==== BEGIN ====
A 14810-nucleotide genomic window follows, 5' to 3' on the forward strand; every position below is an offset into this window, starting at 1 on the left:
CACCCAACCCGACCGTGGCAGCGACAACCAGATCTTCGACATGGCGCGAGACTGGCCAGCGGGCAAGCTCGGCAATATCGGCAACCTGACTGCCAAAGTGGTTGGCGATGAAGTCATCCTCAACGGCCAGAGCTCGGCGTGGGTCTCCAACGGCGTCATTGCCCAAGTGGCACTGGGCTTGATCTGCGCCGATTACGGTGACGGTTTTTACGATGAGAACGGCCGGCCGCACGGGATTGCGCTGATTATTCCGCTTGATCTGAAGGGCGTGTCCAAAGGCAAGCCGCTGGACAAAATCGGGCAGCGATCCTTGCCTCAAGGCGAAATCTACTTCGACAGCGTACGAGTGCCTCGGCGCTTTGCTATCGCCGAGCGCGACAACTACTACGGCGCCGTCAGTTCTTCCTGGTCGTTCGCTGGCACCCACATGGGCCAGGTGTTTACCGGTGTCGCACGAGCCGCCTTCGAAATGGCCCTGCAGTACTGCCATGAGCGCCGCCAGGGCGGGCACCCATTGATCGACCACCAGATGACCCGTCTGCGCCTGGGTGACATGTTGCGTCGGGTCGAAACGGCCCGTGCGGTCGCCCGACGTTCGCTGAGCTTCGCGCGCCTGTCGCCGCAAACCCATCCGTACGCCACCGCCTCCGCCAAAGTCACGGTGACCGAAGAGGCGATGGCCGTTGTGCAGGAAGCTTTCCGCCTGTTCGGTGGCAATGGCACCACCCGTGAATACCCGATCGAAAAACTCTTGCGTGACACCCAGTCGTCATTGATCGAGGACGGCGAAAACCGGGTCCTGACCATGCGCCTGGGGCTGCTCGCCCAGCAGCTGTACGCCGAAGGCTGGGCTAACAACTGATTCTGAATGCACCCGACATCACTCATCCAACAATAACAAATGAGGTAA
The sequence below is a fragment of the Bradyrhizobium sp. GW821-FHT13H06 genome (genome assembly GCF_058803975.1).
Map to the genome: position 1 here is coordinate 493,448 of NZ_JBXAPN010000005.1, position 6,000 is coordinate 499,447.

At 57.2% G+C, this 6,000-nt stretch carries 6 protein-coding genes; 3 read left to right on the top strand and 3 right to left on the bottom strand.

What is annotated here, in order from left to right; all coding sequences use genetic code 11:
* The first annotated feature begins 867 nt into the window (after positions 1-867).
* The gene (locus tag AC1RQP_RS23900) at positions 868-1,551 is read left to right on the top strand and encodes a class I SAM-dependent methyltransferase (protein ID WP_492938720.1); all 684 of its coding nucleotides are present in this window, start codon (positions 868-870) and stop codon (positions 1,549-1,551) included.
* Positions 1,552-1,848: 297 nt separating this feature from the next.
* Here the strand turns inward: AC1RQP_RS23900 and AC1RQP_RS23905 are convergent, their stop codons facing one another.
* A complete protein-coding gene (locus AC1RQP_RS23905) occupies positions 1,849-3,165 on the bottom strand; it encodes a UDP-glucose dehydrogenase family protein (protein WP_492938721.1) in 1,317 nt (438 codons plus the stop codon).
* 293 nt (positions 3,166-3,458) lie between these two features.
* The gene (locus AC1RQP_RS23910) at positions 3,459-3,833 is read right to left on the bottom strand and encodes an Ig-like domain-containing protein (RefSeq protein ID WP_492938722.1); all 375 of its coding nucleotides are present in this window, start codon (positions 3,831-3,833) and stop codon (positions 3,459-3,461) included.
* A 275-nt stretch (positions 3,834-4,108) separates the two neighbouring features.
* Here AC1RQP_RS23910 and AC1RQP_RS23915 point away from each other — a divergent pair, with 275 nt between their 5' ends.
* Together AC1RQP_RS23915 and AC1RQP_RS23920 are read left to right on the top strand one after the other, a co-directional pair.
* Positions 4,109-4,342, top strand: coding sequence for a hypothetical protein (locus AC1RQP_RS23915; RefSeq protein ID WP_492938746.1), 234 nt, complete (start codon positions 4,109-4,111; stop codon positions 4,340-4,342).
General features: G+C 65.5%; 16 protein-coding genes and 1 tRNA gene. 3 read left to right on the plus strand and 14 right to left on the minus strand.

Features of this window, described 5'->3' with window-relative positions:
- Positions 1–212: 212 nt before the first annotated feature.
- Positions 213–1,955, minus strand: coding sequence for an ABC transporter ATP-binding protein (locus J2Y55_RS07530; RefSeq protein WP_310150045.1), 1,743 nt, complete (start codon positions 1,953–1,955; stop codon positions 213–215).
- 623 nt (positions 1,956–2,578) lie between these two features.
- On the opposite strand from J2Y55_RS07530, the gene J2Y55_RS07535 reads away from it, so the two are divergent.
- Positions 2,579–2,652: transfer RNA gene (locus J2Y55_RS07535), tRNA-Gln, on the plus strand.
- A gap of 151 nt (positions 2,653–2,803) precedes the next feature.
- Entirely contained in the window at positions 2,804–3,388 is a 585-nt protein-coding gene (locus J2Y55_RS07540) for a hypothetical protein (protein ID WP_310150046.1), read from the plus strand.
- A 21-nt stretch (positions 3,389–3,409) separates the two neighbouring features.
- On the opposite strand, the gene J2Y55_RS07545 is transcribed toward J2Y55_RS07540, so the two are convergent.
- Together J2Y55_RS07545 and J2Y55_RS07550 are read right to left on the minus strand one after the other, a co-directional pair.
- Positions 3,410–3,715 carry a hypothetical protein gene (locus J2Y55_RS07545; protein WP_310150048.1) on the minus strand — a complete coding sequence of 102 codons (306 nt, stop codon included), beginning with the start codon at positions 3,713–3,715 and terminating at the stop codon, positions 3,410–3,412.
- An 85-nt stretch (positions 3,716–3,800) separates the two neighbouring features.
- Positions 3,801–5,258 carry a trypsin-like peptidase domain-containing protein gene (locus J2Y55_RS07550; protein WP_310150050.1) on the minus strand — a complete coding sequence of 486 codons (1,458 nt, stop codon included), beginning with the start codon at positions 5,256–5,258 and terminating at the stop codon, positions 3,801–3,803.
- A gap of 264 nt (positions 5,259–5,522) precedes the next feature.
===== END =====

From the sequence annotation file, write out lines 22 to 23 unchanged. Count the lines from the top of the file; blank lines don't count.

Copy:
- 623 nt (positions 1,956–2,578) lie between these two features.
- On the opposite strand from J2Y55_RS07530, the gene J2Y55_RS07535 reads away from it, so the two are divergent.